The Ukrainian mentality or why so poor if so smart?

style="float: right; margin-bottom: 10px; font-weight: 600;"Fri 28th Dec, 2018

Whenever Ukraine finds itself in the headlines of world news due to political scandals, or because of the actions or inaction of our politicians, I wonder why. Why having such a rich soil, abundant natural resources, talented people, and favorable conditions, we can't make a breakthrough and finally start a Ukrainian economic miracle?

Why are we able to unite when things are bad and can't bring the case to an end? Why do we allow petty quarrels to ruin all our efforts? Why are Ukrainians thought of in the international community as dodgy people who can never get enough and disrespect laws and agreements? What other social tsunami needs to happen for us to begin real changes, get rid of corruption, carry out reforms, and use the chance given to us by Maidan in 2014. What's wrong with us?

When speaking with foreign partners, I often hear that we are not that unique and wonderful people. That we don't know how to unite and act together without finding out who will be in charge and get more benefits. Each time the pre-election race begins there is a mass of new parties, but no strong union. As soon as some politicians unite, there are predictions about an approaching strife and, eventually, collapse of the union. If we take an example from sports, we have world stars in individulal sports like boxing, swimming, and gymnastics, but we perfrom so badly in team sports.

For all these questions everyone here has their own answer, their own truth. It seems to be interesting to try explaining the peculiarities of Ukrainian mentality with the help of basic archetypes, such as heart, Cossack, mother, freedom, equality, identity, etc., that underlie Ukrainian national consciousness.

In our anthem there are the lines "Souls and bodies we'll lay down, for the call for our freedom. And we'll show that we, brothers, are of the Cossack nation!" These lines contain several archetypes at once that are central to the Ukrainian mentality. Cossacks, freedom, soul, equality, brotherhood. Cossack is a knight, a free warrior for whom values are not the authority of power, but freedom, native land, faith, soul, mother. As early as the seventeenth century, the French cartographer Guillaume Le Vasseur de Beauplan worked in Ukraine and noted in his "Statement of Ukraine" that "Ukrainians value freedom for all, without which they cannot live..."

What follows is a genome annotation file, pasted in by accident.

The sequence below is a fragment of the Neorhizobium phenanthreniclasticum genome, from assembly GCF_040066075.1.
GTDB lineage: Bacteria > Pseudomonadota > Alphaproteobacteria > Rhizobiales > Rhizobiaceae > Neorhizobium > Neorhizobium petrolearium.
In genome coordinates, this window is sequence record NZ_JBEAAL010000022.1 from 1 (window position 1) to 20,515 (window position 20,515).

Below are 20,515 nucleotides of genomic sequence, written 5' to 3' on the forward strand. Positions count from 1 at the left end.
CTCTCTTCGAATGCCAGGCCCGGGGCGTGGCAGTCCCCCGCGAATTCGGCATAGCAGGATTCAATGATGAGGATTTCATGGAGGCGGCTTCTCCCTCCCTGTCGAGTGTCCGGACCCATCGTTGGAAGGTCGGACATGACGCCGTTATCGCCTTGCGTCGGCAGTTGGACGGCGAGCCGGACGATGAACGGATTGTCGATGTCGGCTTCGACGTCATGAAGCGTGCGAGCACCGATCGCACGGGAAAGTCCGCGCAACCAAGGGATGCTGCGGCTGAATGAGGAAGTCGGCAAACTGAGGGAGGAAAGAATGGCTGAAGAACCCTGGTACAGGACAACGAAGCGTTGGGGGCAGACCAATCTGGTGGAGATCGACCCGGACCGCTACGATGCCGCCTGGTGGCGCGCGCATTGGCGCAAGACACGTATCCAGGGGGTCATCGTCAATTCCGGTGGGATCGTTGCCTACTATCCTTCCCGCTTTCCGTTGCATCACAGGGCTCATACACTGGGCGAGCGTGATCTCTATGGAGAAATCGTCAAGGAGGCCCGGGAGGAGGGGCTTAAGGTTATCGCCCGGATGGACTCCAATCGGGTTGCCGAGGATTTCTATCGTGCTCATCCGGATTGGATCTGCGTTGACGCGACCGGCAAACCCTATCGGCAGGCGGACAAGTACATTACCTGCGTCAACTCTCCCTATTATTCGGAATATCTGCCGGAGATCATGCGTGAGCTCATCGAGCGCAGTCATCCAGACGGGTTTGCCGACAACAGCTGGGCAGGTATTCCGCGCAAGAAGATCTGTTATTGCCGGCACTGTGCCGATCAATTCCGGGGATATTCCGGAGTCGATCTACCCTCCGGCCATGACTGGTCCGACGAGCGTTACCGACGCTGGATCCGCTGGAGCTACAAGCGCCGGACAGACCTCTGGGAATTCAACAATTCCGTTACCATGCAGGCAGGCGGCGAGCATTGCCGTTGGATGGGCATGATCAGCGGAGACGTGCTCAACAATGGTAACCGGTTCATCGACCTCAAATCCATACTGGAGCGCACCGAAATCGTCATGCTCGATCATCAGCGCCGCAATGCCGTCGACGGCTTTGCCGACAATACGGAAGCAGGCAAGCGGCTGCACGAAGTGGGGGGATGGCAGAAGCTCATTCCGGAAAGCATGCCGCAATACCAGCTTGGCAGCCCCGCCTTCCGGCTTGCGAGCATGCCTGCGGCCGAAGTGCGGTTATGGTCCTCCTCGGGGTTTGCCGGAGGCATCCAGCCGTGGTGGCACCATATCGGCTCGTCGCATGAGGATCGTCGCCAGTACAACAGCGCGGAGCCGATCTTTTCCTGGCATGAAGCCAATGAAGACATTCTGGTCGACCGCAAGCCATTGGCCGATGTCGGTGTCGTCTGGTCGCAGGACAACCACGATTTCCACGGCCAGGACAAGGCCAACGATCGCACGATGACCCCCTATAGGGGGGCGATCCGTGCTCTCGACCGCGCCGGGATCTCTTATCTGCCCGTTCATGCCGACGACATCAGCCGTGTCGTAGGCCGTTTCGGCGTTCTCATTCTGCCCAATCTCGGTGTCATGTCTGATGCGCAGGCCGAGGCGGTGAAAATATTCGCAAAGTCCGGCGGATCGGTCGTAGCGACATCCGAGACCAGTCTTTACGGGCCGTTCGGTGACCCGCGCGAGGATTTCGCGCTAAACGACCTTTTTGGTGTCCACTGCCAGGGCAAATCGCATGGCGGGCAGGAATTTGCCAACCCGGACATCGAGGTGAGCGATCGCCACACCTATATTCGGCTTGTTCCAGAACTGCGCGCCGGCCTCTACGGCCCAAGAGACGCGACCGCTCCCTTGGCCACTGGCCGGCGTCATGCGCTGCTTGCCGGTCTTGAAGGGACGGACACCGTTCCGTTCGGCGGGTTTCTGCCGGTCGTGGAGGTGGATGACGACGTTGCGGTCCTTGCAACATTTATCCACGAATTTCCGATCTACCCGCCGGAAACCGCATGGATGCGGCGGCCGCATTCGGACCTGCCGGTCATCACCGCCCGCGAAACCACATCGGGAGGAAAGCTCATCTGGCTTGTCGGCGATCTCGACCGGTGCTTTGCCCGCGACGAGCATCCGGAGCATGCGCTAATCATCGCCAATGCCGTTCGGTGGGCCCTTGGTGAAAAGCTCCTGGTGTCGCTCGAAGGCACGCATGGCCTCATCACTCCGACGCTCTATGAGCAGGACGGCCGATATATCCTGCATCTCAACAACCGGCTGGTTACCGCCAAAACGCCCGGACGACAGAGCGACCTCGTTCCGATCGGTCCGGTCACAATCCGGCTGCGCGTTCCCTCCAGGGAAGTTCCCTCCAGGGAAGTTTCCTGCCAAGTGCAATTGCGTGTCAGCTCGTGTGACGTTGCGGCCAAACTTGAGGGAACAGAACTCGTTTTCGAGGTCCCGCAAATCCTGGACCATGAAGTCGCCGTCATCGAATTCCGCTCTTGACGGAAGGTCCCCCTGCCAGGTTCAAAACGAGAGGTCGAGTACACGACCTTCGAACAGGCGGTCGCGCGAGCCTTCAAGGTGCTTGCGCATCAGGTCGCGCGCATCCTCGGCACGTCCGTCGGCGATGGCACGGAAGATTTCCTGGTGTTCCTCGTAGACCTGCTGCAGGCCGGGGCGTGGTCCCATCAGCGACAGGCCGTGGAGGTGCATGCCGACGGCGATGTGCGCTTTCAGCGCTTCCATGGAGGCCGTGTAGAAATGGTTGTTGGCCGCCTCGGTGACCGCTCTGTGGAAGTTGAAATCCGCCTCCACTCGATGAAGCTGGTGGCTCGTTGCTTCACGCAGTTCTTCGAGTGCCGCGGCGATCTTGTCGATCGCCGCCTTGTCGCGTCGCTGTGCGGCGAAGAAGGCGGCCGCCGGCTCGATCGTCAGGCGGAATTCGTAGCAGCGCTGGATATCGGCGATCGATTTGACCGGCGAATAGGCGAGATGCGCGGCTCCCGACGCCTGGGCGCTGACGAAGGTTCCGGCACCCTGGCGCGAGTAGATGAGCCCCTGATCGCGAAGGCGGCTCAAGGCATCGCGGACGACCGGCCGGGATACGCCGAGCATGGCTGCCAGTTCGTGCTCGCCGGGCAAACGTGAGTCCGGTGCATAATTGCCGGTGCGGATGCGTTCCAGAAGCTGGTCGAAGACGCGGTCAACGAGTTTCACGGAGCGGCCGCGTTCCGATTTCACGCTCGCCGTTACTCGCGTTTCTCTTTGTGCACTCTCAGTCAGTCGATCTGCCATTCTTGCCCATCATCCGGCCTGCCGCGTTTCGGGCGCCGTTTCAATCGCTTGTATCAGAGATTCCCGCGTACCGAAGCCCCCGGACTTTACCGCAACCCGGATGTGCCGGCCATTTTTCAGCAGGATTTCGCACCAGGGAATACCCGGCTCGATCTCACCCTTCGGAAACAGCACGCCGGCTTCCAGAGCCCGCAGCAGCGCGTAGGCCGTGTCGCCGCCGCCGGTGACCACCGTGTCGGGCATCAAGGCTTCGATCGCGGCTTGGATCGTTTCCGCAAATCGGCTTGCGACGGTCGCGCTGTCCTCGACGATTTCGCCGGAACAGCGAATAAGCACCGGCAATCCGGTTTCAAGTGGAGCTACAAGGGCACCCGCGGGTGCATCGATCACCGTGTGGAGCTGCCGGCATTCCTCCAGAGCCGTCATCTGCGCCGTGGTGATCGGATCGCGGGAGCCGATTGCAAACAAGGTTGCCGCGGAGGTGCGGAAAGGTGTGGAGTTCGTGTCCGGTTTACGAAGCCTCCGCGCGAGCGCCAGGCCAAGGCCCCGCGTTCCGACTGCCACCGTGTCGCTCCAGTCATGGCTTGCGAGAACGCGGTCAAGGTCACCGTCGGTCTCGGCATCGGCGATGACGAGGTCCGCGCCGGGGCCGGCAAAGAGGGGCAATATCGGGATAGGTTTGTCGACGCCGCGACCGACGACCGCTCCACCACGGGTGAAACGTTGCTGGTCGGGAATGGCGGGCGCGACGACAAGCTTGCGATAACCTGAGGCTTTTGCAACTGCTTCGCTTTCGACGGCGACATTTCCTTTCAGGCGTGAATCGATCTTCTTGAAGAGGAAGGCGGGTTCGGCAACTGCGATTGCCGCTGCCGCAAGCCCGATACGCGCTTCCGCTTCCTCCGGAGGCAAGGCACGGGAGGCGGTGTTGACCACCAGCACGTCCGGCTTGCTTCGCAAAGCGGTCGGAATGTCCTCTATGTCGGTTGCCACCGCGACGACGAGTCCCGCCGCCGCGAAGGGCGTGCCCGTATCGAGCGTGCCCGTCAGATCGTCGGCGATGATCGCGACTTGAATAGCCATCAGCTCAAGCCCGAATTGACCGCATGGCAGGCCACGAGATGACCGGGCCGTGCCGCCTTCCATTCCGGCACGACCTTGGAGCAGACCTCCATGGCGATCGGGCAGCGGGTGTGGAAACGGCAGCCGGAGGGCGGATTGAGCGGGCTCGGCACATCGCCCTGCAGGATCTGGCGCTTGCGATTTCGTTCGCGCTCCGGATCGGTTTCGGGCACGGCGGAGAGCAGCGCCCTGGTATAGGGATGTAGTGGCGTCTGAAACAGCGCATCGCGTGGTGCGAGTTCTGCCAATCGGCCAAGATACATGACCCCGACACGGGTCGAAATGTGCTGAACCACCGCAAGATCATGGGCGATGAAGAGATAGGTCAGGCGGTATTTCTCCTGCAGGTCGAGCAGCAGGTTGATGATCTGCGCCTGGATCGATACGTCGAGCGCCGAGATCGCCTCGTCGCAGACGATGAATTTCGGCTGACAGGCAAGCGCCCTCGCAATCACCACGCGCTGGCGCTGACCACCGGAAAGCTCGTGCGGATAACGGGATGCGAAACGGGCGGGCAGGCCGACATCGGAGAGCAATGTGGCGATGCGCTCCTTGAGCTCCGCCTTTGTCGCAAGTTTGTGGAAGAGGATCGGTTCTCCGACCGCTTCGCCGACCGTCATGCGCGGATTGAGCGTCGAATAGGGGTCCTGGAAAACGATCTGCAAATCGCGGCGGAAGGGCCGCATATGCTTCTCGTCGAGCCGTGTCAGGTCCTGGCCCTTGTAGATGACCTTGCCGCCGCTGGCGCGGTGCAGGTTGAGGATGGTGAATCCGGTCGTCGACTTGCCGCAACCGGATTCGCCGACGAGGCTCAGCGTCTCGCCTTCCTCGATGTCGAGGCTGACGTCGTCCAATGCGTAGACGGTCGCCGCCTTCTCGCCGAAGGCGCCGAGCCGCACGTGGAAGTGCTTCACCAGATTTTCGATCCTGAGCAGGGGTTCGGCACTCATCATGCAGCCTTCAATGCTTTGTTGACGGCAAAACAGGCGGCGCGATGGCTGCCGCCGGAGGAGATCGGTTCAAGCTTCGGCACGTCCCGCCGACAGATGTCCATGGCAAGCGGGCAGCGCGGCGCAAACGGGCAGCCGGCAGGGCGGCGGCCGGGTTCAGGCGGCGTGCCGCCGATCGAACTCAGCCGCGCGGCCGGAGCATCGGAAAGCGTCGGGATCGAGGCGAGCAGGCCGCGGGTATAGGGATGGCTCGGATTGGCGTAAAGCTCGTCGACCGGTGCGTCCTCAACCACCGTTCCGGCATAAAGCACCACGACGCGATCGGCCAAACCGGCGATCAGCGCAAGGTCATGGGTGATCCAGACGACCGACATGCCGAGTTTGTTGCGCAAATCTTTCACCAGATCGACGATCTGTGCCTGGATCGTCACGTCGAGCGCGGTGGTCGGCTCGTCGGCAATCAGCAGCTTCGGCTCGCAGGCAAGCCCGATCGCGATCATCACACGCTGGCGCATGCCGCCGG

While for law-abiding Europeans freedom is life within the law, for Ukrainians the laws imposed from outside are not restrictive. And it is not about crimes or anarchy. It's about the fact that the law, even the right one, always has many opponents in Ukraine. Because, for centuries, the ruling authorities imposed laws that, to put it mildly, did not meet the interests of ordinary people. Therefore, there's disbelief in any authority and desire not to depend on external factors, but on their own strengths solely. It is due to the fact that most Ukrainians are individualists, locked in a small circle of their relatives and friends. They are concerned with their own problems and are in no hurry to solve the problems of society. For Ukrainians, our priority is our immediate environment. Others are alien, which can be used and, if necessary, manipulated. But in difficult times all the others become akin, and another archetype of the Ukrainian mentality is manifested--cordocentrism, predominance of emotions of the heart over the calculation of reason.